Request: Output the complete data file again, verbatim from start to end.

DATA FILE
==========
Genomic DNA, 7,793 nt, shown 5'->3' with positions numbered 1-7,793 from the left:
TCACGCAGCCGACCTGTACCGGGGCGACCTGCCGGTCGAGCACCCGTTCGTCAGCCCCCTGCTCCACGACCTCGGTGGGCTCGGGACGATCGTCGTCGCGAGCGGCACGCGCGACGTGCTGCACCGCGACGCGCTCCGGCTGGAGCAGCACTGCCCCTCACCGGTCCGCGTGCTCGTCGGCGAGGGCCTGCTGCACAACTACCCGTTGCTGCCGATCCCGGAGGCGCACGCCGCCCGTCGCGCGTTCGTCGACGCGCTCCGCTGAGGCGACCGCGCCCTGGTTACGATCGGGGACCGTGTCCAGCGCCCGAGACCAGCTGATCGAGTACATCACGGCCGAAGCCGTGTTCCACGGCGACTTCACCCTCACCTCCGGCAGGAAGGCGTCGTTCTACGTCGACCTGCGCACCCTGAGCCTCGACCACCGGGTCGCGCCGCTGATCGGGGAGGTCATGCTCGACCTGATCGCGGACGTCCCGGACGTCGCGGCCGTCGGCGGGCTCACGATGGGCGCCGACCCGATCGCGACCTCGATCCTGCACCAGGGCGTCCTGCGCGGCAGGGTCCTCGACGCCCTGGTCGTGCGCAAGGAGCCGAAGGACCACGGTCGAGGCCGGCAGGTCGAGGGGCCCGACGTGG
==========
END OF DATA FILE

Genomic DNA, 7,793 nt, shown 5'->3' with positions numbered 1-7,793 from the left:
TCACGCAGCCGACCTGTACCGGGGCGACCTGCCGGTCGAGCACCCGTTCGTCAGCCCCCTGCTCCACGACCTCGGTGGGCTCGGGACGATCGTCGTCGCGAGCGGCACGCGCGACGTGCTGCACCGCGACGCGCTCCGGCTGGAGCAGCACTGCCCCTCACCGGTCCGCGTGCTCGTCGGCGAGGGCCTGCTGCACAACTACCCGTTGCTGCCGATCCCGGAGGCGCACGCCGCCCGTCGCGCGTTCGTCGACGCGCTCCGCTGAGGCGACCGCGCCCTGGTTACGATCGGGGACCGTGTCCAGCGCCCGAGACCAGCTGATCGAGTACATCACGGCCGAAGCCGTGTTCCACGGCGACTTCACCCTCACCTCCGGCAGGAAGGCGTCGTTCTACGTCGACCTGCGCACCCTGAGCCTCGACCACCGGGTCGCGCCGCTGATCGGGGAGGTCATGCTCGACCTGATCGCGGACGTCCCGGACGTCGCGGCCGTCGGCGGGCTCACGATGGGCGCCGACCCGATCGCGACCTCGATCCTGCACCAGGGCGTCCTGCGCGGCAGGGTCCTCGACGCCCTGGTCGTGCGCAAGGAGCCGAAGGACCACGGTCGAGGCCGGCAGGTCGAGGGGCCCGACGTGG